I was stimulated to write this post because I've been thinking about the problem quite a lot recently since I'm writing a book about junk DNA and one of the chapters is "The Function Wars." I've also had some stimulating discussions recently with Ford Doolittle, Stefan Linquist, and Alex Pallazo. In addition, I've been reviewing Dan Graur's chapter from a recent book titled Evolution of the Human Genome I (Graur, 2017). (Dan was kind enough to send me a copy of the chapter because the book is too expensive to buy—it costs the equivalent of 100 large coffees from Tim Hortons.

Dan tries to sort out the various classes of DNA and he also attempts to define 'function' in a rigorous manner. I'll discuss his classification scheme in another post. For now, let's look at how he defines function. He's a big fan of the selected-effect (SE) definition of function—a definition that relies on whether a given DNA region of DNA is under selection or not. One form of that argument is the way he defines function on page 22 ...
The main advantage of the selected-effect function definition is that it suggests a clear and conservative method for inferring function in a DNA sequence—only sequences that can be shown to be under selection can be claimed with any degree of confidence to be functional. From an evolutionary viewpoint, a function can be assigned to a DNA sequence if and only if it is possible to destroy it (Graur et al. 2013). All functional entities in the universe can be rendered nonfunctional by the ravages of time, entropy, mutation, and what have you. Unless a genomic functionality is actively protected by selection, it will accumulate deleterious mutations and will cease to be functional. The absurd alternative is to assume that function can be assessed independently of selection, i.e., that no deleterious mutation can ever occur in the region that is deemed to be functional.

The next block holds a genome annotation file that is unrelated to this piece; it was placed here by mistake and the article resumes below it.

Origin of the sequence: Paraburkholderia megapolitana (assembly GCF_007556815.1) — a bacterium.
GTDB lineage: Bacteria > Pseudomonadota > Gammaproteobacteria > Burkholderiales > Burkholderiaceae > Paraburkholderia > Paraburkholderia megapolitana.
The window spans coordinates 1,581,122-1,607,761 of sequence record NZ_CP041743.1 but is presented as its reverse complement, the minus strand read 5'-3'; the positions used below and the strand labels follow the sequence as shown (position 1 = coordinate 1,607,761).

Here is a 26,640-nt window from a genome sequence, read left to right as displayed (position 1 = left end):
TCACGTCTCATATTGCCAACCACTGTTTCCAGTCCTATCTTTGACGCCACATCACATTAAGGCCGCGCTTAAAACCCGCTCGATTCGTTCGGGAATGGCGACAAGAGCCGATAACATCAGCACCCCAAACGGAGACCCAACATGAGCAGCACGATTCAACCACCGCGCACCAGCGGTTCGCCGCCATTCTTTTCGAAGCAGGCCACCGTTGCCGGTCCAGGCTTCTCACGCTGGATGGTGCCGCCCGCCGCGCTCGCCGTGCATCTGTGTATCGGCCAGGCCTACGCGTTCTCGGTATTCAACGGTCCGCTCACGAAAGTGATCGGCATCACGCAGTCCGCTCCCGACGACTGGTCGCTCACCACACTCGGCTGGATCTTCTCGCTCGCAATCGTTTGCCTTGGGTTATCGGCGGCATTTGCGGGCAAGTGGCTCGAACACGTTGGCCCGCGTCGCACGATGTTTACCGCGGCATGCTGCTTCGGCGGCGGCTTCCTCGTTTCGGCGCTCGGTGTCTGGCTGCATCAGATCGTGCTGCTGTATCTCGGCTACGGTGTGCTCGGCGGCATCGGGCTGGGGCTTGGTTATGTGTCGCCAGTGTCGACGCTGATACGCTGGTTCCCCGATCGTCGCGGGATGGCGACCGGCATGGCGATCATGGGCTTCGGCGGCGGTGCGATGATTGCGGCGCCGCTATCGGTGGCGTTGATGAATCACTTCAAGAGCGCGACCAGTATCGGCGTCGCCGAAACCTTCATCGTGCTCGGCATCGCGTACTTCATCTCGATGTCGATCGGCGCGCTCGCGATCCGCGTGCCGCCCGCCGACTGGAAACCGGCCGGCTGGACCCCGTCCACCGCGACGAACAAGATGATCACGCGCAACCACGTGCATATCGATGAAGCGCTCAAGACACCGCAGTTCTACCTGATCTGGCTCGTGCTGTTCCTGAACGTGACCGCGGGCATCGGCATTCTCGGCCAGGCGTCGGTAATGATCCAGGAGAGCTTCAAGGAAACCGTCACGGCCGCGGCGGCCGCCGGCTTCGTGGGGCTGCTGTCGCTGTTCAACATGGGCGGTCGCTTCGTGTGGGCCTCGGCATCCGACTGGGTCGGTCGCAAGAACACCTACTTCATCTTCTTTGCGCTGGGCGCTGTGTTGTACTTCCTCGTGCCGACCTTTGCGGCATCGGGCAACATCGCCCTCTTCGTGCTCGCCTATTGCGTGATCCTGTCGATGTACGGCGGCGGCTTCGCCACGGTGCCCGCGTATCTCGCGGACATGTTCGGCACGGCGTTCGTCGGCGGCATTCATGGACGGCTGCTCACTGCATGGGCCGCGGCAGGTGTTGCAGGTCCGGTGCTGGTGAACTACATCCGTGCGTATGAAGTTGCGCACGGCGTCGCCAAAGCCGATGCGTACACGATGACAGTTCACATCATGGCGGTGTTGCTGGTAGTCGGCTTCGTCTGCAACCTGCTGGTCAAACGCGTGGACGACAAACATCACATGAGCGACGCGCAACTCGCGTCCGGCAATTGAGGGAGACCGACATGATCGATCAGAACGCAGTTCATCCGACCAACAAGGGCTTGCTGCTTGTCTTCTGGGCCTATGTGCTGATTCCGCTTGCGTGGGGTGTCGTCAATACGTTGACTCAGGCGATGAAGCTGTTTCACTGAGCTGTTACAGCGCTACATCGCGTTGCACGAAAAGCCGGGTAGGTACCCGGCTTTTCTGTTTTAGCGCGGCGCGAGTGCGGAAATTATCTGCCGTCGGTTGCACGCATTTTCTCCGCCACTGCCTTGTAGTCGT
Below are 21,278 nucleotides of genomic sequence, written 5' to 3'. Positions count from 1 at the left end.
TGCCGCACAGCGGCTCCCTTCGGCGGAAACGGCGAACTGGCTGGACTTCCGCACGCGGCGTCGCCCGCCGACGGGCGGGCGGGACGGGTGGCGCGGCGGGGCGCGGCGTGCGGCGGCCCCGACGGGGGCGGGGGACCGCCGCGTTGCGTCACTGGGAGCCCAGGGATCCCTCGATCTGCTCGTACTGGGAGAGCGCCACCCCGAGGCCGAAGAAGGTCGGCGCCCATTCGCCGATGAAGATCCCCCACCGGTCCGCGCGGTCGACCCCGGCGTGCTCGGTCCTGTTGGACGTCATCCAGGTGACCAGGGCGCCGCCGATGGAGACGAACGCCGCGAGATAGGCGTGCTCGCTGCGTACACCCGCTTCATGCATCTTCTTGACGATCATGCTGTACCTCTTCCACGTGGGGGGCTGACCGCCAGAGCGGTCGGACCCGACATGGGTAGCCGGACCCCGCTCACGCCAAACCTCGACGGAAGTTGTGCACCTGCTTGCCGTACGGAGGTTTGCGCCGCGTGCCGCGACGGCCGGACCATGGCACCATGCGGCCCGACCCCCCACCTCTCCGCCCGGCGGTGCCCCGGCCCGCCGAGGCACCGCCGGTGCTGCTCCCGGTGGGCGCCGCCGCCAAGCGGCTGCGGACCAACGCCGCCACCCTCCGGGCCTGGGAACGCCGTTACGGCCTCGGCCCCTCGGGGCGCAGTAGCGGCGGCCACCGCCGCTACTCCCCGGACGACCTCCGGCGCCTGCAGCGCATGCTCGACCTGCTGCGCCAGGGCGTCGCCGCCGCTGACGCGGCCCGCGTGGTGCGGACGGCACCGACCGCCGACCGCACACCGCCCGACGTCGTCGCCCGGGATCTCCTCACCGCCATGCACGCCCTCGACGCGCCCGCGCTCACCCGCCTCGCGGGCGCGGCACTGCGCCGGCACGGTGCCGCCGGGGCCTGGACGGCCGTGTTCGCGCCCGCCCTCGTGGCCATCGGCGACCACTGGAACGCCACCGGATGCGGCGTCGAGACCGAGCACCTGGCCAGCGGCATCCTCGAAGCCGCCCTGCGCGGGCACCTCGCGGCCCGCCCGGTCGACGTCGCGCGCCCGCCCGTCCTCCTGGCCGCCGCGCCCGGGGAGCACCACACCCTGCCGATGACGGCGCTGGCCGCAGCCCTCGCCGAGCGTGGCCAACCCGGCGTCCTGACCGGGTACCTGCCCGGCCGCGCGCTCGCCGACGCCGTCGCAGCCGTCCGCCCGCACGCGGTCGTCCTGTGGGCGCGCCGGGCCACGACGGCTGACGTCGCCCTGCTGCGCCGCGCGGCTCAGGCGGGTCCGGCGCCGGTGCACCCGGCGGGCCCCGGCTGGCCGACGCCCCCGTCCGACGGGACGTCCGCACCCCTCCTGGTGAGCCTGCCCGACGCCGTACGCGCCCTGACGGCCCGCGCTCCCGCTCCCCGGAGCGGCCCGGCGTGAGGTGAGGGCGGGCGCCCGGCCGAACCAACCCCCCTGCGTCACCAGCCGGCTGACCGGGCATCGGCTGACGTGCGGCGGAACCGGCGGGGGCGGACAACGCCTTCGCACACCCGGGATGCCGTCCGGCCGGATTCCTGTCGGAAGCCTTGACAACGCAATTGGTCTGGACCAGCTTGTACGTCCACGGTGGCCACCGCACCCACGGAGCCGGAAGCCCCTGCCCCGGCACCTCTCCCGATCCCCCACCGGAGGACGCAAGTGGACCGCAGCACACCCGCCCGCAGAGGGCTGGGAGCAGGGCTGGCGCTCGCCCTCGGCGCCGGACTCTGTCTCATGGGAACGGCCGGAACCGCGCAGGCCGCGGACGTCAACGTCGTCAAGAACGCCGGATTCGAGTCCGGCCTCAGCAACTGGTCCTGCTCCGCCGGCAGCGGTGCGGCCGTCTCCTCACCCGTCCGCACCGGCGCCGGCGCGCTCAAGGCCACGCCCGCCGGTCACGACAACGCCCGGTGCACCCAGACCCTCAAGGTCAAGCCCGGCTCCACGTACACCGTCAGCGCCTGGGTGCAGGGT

I agree with those who emphasize selected-effect but you have to be careful because there may be sequences that are under selection but you don't want to count them as functional for the purposes of identifying junk DNA. Ford Doolittle, for example, distinguishes between selected-effect function at different levels (Doolittle et al., 2014: right figure) [see: Restarting the function wars (The Function Wars Part V)]. Furthermore, there are certainly DNA regions that are functional but can accumulate mutations at the neutral rate (e.g. spacer DNA). These examples illustrate the perils of a rigorous definition.

Dan knows this because a few pages later (page 24) he splits functional DNA into two categories: literal DNA and indifferent DNA. Literal DNA refers to genomic regions "whose selected-effect function is that for which it was selected and/or by which it is maintained." Indifferent DNA is defined like this ...